Colonel Sanders is Not the Devil
October 3, 2012
My Enormous Plate of Food at My Birthday Party

As a passionate person you might think it wouldn’t take much to get me fired up but I read a post last night that fell on my nerves like a 747 with stuck landing gear. It hit with a thud, dragging me down the runway leaving road rash on my emotional behind. I started to beat out a response on my iPod Touch and decided to wait until this morning. Be warned, both barrels are loaded.

The topic you ask? Addressing obesity in the church. Yes, because now church is a replacement for the Diet Center. The title “It’s Probably Time We All Talked About Obesity & The Church” was enough to raise my usually normal blood pressure but it was the fried chicken that sent me over the edge. I very rarely eat fried food but to think that someone would even suggest to their parishioners that from now on please refrain from bringing biscuits and chicken to the potlucks, oh and while your at it, make the desserts smaller. 

Tackling the issue of “gluttony” as if it is the only link to obesity is short sighted and ignorant. To equate overeating to “illegal drugs, smoking, and alcohol abuse” is to over simplify the struggle. You can’t completely do away with food without that becoming a whole other issue. My pastor (a fit racquetball player) once said that  being overly picky about your food is a form of gluttony as well. I agree. Are we going to set up adult sized high chairs for the congregation and make them eat their broccoli?

Does anybody really think we need to point out to someone that they are obese or that it is frowned upon? Do we really think that they don’t know this?  Just how in this situation are we supposed to be our brother’s keeper?

Here is the conversation as I imagine it:
“Um, hey, Bill? You’re obese. Ya I have never had that problem but I believe it is my duty as your brother/sister in Christ to let you know that you need self control. That is mentioned as “Fruit of the Spirit” by the way. This is all to show you my love. (Another fruit I might add).”

It reminds me of the high school volleyball coach who sat next to me in the stands during practice one day. She “lovingly” told me that my thighs were like “cottage cheese” proving that I didn’t have a large frame but needed to diet. Then there was the 4’10” cheerleading coach that let me know I would have made the team senior year except I was “too tall” and “overweight”.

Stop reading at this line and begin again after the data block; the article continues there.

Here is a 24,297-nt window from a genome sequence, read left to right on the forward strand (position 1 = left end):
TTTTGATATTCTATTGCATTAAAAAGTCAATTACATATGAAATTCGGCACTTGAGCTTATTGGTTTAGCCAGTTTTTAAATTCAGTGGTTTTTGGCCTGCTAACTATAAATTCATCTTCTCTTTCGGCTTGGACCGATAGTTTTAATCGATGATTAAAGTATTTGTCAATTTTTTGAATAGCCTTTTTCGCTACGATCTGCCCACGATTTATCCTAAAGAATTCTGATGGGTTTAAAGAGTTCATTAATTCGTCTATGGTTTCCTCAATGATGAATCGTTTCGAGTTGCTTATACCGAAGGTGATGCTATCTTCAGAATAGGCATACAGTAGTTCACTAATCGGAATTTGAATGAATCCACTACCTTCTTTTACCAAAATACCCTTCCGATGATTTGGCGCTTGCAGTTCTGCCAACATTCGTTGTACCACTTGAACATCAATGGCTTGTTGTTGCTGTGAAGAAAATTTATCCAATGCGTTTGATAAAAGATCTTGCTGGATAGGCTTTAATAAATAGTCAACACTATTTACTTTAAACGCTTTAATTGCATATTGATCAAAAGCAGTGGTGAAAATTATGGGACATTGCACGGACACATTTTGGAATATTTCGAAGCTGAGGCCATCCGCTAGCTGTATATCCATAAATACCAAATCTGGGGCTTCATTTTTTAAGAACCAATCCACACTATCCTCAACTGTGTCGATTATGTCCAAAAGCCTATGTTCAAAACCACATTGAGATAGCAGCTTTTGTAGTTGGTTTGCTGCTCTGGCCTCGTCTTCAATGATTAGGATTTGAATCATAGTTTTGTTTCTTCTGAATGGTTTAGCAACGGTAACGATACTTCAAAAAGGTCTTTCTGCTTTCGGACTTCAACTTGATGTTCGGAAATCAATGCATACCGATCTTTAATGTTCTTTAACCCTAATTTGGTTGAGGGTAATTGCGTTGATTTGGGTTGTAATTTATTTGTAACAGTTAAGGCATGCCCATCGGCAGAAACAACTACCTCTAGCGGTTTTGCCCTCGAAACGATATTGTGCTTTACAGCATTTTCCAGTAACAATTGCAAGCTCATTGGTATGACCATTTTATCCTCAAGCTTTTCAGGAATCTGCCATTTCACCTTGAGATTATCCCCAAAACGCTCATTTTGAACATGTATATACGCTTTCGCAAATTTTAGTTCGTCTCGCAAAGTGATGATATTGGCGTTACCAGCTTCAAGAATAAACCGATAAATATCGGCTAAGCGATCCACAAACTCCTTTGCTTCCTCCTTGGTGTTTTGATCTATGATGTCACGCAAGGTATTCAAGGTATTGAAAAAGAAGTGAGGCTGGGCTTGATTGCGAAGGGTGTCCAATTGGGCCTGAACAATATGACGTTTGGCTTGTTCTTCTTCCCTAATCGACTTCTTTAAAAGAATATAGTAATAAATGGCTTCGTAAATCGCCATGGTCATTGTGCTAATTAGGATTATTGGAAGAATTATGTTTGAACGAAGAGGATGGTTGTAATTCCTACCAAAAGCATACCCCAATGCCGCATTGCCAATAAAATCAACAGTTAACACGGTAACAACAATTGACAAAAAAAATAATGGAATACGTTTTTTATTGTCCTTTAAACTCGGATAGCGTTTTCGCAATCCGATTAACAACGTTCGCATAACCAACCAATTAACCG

Where this author really misses the point is that those of us who have truly struggled with weight loss and eating disorder don’t save it for the potluck. In my darkest hours it was when I was hidden in the food pantry, stuffing down the pain and filling the loneliness with every salty bite I could get my hands on until I made myself sick. It was the fear of being hungry or not getting enough. The emptiness in me caused a hole that couldn’t be filled.

At potlucks I was a model citizen, an expert at taking only what I wanted you to think I was eating. At the time I fooled no one but myself. When I began starving myself, I had to pretend to be eating things that I wasn’t to deflect those who were concerned. Have you ever gone to a Chinese wedding feast? As the food spins around in front of you throughout the meal, you take a small piece on your plate, rub some mustard around and hope no one catches on to the fact that nothing has passed through your lips. Engaging in conversation is your only hope to distract from the truth. The fact that the unsuppressed need for control is in itself beyond your control.

My journey out of that place didn’t begin with a well placed sermon or more rules at a buffet. It started with a bold and loving friend that said “What are you doing with your life?” She loved me enough to know me. To have a real relationship with me and lead me into an intimate relationship with the One who knows me more. You know what else? She has never mentioned my weight. That hardly makes her unloving.

Jesus Christ died for me before I ate “right”. His grace was given freely to heal the pain and shine light into the places I’ve needed to see. He has allowed me to walk in this place of decision where it feels like the world doesn’t understand and accept who I am because in so many ways, I don’t fit in. We don’t need to tell each other what to do, we need to tell them who loves them. We need to lead them to who paid the price to save them.
So here I am, eating right, trying to exercise when I have the strength and I’m still a “big girl”. I am still a creation of the Creator of the Universe. If you are the type of person who sees my size first, my prayer is that it is my smile or my eyes or my heart that you will see last.

Let me be a woman of faith that spreads joy and love and compassion and 


PS I have chosen not to link to the original post at this time.

Here are three more posts I have written on this topic. It is where I am at apparently.

My post on beauty addresses this too. It was featured at Chasing Silhouettes and you can find it here.

Just as I was ready to hit “publish” I saw this story on the news. Please take a minute to watch, I think you will find it timely.

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  1. Anonymous

    Shame is thrust upon those overweight. I've always struggled but been able to stay at a "healthy weight" but always a "stress eater". After my son's death initially I could not stand the sight of food. I was very anxiety ridden tho and finally saw a therapist to help with the nightmares and insomnia. While I did not feel depressed I was convinced against my better

  2. Tiffany

    It's really sad, to me, how "fat jokes" always seem to be the acceptable ones. Thanks for sending a positive message into a negative atmosphere.


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